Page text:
What Your Provider Can Do
More VoIP providers provide built-in security measures to help prevent ghost calls, so talk with your provider about the platform’s security and work with the support team to make sure your software remains up to date. You may want to ask if it’s possible to disable international calling––assuming you don’t need it––and report any ghost calls you get so the provider can update its blocking logs and make complaints about repeat offenders.
What You Can Do
The quickest and easiest thing you can do to protect yourself from ghost calls is to change your SIP port from the default 5060 port and disable direct IP calls. Since most SIP scanners only look for the most common port numbers before dialing via IP calling, this will drastically reduce your vulnerability.
You should also make sure that you’re using a firewall and require anyone else who uses your system (such as remote employees) to use a firewall on their devices as well.
Finally, keep your hardware and software up to date and use common sense security measures like strong passwords on your system. Train any employees to recognize ghost calls and require them to use strong passwords as well. You may also want to consider using a Virtual Private Network (VPN) for your calls and those of your staff.
How to Handle Ghost Calls if You Have a Landline
What Your Provider Can Do
Like VoIP providers, landline phone providers maintain lists of numbers and organizations that are known to do shady things with their calls and automatically block them from going through to your number. However, these lists can’t block everything, so it’s important to report any suspected ghost calls to your provider so they can be added to those lists.
What You Can Do
The best way to block ghost calls with a traditional phone is to buy a phone that has call blocking built in. This way, whenever someone calls, they have to say their name before the phone even rings. If your phone doesn’t hear anything, it will hang up. If you can’t find a model of phone that has a built-in call blocker, you can also buy a call-blocking device. These look like little boxes that you connect to your landline, and they do the same thing as a built-in call blocker.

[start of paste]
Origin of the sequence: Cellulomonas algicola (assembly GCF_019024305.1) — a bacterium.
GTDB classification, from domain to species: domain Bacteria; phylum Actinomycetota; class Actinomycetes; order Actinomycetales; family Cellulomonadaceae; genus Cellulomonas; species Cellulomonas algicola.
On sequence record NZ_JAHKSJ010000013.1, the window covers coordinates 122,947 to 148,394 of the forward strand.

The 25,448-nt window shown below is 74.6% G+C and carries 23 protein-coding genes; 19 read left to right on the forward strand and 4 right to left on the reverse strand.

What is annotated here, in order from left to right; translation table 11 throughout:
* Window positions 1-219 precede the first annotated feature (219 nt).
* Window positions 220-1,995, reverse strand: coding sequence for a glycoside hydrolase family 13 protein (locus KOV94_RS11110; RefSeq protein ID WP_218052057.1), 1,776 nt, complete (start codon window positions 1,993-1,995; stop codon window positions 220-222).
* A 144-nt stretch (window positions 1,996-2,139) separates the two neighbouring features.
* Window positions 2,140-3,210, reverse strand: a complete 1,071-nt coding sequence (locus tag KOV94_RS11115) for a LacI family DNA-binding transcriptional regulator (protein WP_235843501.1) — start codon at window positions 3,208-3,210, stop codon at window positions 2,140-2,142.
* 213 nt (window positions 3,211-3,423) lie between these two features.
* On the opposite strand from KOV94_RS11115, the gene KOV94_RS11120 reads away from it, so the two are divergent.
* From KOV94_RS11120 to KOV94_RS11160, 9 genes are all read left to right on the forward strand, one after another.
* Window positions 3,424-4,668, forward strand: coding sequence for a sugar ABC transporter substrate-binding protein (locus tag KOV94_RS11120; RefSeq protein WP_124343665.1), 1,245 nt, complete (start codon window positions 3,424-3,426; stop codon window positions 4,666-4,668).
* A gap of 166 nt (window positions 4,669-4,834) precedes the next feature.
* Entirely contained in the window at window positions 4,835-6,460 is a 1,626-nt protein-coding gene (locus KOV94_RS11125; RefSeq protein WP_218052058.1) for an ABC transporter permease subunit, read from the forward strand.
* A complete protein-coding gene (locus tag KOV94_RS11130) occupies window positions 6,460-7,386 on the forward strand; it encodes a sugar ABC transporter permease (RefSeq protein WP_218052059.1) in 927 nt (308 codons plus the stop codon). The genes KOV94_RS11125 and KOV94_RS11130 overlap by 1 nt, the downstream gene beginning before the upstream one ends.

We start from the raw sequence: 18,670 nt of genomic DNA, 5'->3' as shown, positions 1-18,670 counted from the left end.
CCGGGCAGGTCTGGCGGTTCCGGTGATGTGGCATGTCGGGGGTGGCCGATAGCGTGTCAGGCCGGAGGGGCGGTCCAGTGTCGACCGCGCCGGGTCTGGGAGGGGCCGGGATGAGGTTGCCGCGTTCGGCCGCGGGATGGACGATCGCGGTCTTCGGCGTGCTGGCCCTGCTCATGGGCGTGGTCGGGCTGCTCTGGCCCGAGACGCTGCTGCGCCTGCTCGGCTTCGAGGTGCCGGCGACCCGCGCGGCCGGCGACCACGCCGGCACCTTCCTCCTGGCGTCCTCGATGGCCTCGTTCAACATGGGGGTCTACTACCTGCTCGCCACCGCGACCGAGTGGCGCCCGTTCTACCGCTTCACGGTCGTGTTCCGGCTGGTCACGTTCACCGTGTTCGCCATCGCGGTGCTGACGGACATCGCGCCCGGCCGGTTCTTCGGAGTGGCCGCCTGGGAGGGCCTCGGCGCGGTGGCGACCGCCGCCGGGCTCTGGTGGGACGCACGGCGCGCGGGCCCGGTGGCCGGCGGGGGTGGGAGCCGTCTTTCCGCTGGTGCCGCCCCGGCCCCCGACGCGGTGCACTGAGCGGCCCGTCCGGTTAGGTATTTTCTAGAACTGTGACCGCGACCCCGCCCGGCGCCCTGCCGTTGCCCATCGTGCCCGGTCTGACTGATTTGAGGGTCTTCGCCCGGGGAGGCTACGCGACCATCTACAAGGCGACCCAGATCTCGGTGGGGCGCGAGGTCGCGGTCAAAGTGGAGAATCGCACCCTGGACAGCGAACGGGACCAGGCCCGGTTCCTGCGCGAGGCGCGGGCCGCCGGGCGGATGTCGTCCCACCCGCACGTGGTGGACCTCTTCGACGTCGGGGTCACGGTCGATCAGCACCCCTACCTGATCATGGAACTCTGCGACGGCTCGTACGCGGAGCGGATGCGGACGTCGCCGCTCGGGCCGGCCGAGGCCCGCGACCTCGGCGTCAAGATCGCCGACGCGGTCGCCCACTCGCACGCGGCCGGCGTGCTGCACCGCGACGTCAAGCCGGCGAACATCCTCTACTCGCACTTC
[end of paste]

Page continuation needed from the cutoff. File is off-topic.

3 Unfortunate Consequences of Unchecked Ghost Calls
Dealing with scammers can be time-consuming and frustrating, so many people and businesses try to ignore the issue and hope it goes away. As tempting as this can be, we don’t recommend it because unchecked ghost calls can sometimes turn into major problems.
Expensive Phone Bills
Whether you’re answering the phone and getting charged for a call you never wanted, or if you’ve got scammers using your phone system to make a bunch of calls you have to pay for, ghost calls can become major financial headaches for you and for your business.
Risks to Your System Security
Ghost calls can pose serious risks to your individual privacy if scammers get access to your data, and they can be even more devastating to a business. If you fall victim to a SIP attack and scammers are able to access your information, they can take over or disrupt devices on your network, use your passwords to steal information, and shut down your ability to make or receive phone calls.
Damage To Your Reputation
If a scammer is able to clone your phone system and make calls while impersonating you, they can seriously undermine people’s trust in your business, making it much less likely that leads or customers will pick up the phone when you call. Once your name or number is associated with a scam, there’s not much you can do to recover that particular number, so you’ll usually have to start over with new contact channels.
Best Practices Going Forward
Bad actors may always find ways to exploit phone systems, so the issue of ghost calling is likely to persist as long as we still use phones. That said, as long as you keep some basic maintenance practices in place, you should be able to keep ghost calls to a minimum.
To protect yourself moving forward, remember to do the following:
- Recognize ghost calls when they happen and report them to your service provider.
- Keep all your hardware and software up to date.
- Use common sense protections like strong passwords and VPNs.
- Check in with your service provider regularly to see if there are any new recommendations, updates, or security services.